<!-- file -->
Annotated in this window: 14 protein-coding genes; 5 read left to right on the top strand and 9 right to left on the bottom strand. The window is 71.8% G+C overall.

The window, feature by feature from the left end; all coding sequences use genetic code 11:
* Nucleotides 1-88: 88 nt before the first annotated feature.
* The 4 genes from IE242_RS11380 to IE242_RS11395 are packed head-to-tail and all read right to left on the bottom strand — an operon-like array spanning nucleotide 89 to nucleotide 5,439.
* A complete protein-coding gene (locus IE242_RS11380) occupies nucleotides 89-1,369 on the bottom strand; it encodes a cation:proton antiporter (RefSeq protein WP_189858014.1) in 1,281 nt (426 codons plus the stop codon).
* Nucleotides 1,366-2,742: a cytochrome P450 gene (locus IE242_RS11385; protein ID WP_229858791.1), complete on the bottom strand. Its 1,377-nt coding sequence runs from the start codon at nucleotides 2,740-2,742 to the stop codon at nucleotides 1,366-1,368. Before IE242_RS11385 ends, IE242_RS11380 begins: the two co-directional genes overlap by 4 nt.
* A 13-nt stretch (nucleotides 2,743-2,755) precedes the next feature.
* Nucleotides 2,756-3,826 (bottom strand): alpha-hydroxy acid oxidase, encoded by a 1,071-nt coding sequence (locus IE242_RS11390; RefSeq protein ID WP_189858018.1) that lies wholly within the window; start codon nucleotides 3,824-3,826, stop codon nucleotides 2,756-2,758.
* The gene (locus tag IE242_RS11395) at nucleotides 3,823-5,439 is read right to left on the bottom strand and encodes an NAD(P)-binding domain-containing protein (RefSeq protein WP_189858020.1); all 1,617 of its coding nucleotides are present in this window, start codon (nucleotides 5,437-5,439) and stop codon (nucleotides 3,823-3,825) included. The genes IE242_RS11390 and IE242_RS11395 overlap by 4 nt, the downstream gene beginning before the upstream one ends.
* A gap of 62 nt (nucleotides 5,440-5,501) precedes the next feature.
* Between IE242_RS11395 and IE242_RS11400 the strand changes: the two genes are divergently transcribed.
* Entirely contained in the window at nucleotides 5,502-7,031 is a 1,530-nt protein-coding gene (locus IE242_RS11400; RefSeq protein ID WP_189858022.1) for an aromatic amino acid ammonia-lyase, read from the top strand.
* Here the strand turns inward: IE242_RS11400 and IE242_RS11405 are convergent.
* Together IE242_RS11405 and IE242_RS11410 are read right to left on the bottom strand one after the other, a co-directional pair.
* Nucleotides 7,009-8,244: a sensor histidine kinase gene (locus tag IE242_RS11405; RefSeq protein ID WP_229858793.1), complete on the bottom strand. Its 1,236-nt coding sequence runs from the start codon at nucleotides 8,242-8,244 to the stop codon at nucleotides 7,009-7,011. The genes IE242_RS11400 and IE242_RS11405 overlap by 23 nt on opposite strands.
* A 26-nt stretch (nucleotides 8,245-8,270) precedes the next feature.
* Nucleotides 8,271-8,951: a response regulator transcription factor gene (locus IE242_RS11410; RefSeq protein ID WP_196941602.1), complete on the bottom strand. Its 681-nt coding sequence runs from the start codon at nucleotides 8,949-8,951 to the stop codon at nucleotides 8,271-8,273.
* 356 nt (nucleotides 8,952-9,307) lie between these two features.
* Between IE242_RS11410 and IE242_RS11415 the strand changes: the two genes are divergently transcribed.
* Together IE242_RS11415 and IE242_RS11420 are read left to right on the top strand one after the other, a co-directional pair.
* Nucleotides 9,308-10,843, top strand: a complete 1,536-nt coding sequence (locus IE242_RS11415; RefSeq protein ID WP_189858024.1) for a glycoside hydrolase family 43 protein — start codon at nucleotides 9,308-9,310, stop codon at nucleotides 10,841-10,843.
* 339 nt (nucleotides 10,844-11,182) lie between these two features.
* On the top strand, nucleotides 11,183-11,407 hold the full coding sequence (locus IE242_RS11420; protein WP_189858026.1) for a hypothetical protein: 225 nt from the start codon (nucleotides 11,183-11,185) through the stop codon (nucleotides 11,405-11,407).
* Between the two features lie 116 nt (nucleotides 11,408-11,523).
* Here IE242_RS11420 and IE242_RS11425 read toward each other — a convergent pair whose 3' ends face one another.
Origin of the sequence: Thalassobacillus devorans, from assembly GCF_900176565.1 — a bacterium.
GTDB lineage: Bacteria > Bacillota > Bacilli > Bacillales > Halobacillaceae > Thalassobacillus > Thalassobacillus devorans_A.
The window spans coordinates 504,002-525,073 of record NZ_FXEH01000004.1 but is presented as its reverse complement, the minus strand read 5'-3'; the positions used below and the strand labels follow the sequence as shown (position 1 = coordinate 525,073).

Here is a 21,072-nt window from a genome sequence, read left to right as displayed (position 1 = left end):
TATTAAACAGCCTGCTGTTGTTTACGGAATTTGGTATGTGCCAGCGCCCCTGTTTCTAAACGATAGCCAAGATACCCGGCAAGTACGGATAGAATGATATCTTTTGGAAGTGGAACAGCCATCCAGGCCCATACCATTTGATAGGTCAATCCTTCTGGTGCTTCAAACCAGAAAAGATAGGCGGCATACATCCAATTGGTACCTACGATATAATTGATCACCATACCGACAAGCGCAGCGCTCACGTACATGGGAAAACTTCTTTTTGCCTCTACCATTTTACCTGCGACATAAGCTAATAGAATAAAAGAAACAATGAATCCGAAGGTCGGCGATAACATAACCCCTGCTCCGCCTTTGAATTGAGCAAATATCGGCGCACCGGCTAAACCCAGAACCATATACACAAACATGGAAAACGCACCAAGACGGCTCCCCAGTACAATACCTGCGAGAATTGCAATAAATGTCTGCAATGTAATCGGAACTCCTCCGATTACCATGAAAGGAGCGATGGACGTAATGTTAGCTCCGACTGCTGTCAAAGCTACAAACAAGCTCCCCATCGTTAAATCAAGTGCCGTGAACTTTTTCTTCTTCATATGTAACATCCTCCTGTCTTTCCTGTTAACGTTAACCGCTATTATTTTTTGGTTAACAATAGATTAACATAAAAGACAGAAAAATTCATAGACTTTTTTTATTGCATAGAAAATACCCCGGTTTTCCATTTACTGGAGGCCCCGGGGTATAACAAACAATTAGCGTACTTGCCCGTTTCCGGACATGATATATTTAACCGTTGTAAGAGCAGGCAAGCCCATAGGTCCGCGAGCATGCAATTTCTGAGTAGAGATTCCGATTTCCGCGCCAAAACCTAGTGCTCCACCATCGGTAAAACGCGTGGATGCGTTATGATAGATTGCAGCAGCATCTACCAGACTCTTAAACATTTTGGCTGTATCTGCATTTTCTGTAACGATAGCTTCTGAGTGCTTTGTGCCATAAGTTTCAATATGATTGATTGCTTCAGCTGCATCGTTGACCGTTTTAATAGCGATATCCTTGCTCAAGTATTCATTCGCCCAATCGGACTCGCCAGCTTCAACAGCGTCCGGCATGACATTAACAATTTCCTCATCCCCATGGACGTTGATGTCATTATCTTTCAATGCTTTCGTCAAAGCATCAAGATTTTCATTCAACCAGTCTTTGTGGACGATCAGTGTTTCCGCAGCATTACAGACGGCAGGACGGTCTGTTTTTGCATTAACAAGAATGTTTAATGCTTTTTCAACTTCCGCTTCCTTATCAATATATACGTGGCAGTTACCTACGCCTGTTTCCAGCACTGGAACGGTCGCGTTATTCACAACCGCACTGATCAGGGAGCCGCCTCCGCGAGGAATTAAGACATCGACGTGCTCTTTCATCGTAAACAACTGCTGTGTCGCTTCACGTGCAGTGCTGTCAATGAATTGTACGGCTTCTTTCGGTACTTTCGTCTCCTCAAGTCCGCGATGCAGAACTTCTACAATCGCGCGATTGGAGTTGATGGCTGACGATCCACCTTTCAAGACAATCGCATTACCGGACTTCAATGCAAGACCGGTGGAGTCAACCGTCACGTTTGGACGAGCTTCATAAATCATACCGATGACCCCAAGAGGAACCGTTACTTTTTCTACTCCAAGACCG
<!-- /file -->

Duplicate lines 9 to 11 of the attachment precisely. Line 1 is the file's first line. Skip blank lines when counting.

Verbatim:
* The gene (locus tag IE242_RS11395) at nucleotides 3,823-5,439 is read right to left on the bottom strand and encodes an NAD(P)-binding domain-containing protein (RefSeq protein WP_189858020.1); all 1,617 of its coding nucleotides are present in this window, start codon (nucleotides 5,437-5,439) and stop codon (nucleotides 3,823-3,825) included. The genes IE242_RS11390 and IE242_RS11395 overlap by 4 nt, the downstream gene beginning before the upstream one ends.
* A gap of 62 nt (nucleotides 5,440-5,501) precedes the next feature.
* Between IE242_RS11395 and IE242_RS11400 the strand changes: the two genes are divergently transcribed.